If you have ever served on your HOA’s Board of Directors, you can understand the amount of time and effort that goes into preserving your neighborhood and protecting community property values. A long time House Speaker once said, “All politics is local.” With that said, what could be more local than a democracy practiced within the community you live?
Today, there are approximately 68 million Americans living in about 338,000 homeowner associations, condominiums and other planned communities. More specifically, there are about 1.5 million residents and about 7,500 associations here in Minnesota! Needless to say, the amount of volunteers needed for associations in Minnesota is about 30,000 dedicated owners.
A volunteer can be described as a person who freely offers to take part in an enterprise or undertake a task. The key to this definition is freely. For many of the volunteer board members, this is a second job that takes time from their families, evenings and/or even their weekend. Many times, if something doesn’t go as designed, fingers are first pointed at the Board of Directors, but often it can also be a lack of communication when an owner buys into a community or misinterprets the association’s governing documents. Generally, one of the great attributes of being a volunteer is reliability, so being there for owners when called upon can show a great deal of trust and commitment to your community.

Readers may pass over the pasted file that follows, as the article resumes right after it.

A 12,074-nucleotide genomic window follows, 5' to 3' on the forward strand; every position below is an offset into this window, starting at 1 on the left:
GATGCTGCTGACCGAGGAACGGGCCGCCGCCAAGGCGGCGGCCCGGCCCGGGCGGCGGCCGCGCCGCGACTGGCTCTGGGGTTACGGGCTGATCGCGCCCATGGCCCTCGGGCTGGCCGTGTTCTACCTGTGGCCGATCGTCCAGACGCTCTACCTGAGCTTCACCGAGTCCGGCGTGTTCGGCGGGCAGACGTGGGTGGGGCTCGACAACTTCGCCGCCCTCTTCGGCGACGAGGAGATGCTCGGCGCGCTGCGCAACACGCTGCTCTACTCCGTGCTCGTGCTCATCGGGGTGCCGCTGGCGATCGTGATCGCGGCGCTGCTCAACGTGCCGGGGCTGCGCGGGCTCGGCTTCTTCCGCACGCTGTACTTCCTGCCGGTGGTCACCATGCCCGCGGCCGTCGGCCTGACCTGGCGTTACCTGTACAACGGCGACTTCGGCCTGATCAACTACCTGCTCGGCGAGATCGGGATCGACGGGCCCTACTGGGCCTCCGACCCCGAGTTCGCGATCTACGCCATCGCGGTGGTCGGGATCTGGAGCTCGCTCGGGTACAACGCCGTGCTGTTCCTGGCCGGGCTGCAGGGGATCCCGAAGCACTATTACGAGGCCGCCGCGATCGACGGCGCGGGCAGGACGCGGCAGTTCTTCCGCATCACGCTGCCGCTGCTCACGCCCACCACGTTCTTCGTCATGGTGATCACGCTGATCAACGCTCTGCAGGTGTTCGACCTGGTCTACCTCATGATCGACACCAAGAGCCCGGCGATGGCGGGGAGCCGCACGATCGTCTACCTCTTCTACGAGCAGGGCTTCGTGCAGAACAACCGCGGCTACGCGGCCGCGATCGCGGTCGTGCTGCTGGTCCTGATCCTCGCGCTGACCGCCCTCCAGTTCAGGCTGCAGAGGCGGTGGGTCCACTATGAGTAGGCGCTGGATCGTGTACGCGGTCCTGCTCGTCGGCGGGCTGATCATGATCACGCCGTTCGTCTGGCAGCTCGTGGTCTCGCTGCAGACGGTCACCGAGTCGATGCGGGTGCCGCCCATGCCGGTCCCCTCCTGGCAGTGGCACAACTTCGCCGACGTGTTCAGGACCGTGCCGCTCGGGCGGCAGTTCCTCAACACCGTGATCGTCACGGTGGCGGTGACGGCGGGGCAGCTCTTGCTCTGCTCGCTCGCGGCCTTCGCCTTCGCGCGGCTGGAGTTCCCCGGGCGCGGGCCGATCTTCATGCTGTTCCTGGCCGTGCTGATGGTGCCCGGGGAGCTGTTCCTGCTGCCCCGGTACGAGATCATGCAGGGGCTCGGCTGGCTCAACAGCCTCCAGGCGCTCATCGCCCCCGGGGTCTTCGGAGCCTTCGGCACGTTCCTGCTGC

A board member’s job can be full of challenges, issues and opportunities, some of which can be controversial. As a board member, the role can be both rewarding and thankless. If given the opportunity, please share a simple note of thanks to your board members. It could be at the next board meeting, annual meeting or in a simple e-mail. Chances are, as you are settling in for the evening for your favorite home remodeling show or to catch your favorite sports team in action, your board members are enduring a 60 to 90 minute board meeting, reviewing the upcoming budget, looking at additional bids, or reviewing pending architectural change applications. Most board members have a great deal of integrity as there is a big responsibility with the community’s resources, facilities and homeowner correspondence.
For more information on how to become a board member, how Gaughan Companies can help your community, or for general questions in regard to your community and/or Board of Directors, please visit us at www.gaughancompanies.com/hoa.
CAI-MN has additional resources, too.